Fred Ridder wrote:

> Marcus, Marcus, Marcus.
> In the abstract, I completely agree with what you say. My
> postings in this thread, though, have been written to address
> the specific context of the original poster, who is a sole writer
> at a company which has a significant body of unstructured
> documentation, and who is thinking about experimenting
> with structure. As you say, the kind of far-reaching information
> integration you are talking about requires disciplines and
> resources that span the entire company, and that simly didn't
> seem like a possibility in the context of the OP's query.

It's a bit chicken and egg though, don't you think? If we don't tell 
tech writers that what they're interested in doing for their own 
purposes might also potentially be very valuable for the organisation 
for entirely other reasons, they don't know how to make a business case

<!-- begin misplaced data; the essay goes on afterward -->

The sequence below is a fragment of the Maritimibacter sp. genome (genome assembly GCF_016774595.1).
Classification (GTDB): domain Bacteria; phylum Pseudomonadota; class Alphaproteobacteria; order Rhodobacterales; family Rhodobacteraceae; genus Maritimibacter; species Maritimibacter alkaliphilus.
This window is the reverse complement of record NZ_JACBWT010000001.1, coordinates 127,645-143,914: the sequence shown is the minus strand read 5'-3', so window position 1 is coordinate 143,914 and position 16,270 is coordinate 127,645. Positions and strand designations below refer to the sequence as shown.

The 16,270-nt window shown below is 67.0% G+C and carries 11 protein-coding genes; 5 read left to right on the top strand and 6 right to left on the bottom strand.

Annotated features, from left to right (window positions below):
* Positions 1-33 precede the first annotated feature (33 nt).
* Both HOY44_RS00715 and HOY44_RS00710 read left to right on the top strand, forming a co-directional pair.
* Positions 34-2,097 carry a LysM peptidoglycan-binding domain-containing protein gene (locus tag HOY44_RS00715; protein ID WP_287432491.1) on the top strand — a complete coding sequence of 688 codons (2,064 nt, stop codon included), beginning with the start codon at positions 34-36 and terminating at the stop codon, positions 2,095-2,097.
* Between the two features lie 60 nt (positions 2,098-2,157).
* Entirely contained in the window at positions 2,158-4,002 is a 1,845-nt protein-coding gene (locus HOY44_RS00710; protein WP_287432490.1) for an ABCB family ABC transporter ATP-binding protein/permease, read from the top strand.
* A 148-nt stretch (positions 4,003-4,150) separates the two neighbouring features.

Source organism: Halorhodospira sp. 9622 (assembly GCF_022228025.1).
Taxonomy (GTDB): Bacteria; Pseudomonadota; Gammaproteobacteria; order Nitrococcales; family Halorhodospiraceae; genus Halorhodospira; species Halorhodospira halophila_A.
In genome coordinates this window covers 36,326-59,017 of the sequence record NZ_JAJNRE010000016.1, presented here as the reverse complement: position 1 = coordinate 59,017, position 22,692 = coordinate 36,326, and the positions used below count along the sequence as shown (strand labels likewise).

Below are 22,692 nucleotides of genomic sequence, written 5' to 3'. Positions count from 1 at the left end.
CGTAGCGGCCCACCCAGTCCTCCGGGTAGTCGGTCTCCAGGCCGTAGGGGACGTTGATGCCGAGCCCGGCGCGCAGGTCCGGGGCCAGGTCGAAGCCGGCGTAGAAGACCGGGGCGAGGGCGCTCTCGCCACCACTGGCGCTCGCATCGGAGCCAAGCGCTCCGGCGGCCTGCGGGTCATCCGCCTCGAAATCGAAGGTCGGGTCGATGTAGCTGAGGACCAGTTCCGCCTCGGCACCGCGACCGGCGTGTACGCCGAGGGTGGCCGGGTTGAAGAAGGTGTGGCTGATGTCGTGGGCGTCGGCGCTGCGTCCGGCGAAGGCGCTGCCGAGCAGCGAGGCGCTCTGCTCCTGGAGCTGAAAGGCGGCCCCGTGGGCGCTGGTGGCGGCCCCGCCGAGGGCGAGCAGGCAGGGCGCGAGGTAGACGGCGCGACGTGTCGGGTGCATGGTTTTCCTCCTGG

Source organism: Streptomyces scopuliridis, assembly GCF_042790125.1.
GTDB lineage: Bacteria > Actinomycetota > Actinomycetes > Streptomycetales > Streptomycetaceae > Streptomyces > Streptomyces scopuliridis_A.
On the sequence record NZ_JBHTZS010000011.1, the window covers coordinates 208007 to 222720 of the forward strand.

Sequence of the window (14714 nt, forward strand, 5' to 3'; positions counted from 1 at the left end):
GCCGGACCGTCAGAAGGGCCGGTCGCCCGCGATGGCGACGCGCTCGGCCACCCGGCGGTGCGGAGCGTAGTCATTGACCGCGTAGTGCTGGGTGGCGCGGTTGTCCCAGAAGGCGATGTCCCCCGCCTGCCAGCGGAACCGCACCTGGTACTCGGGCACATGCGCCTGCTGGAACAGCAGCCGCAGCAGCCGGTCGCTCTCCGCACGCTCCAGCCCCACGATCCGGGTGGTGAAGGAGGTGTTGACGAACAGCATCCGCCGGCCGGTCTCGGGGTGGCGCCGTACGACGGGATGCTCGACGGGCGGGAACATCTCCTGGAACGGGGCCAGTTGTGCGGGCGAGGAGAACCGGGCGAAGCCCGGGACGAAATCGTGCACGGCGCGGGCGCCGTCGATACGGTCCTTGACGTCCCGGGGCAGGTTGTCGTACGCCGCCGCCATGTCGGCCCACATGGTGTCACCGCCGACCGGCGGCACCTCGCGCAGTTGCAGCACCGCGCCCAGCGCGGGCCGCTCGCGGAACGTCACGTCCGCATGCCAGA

for it. Their superior may recognise the wider value of structured 
documents, but then again if they did, they might already have started 
moving down that path.

It's no good just telling tech writers that "structure makes for better, 
more consistent documents" - it blatantly ignores both existing benefits 
and a reasonable prediction about the future direction of information. 
On top of all that, it could be detrimental if the right information 
isn't being structured the right way - it might just mean that it all 
gets thrown out in another year. No matter what, flagging the 
possibilities to management is never going to be a bad idea.


Marcus Carr

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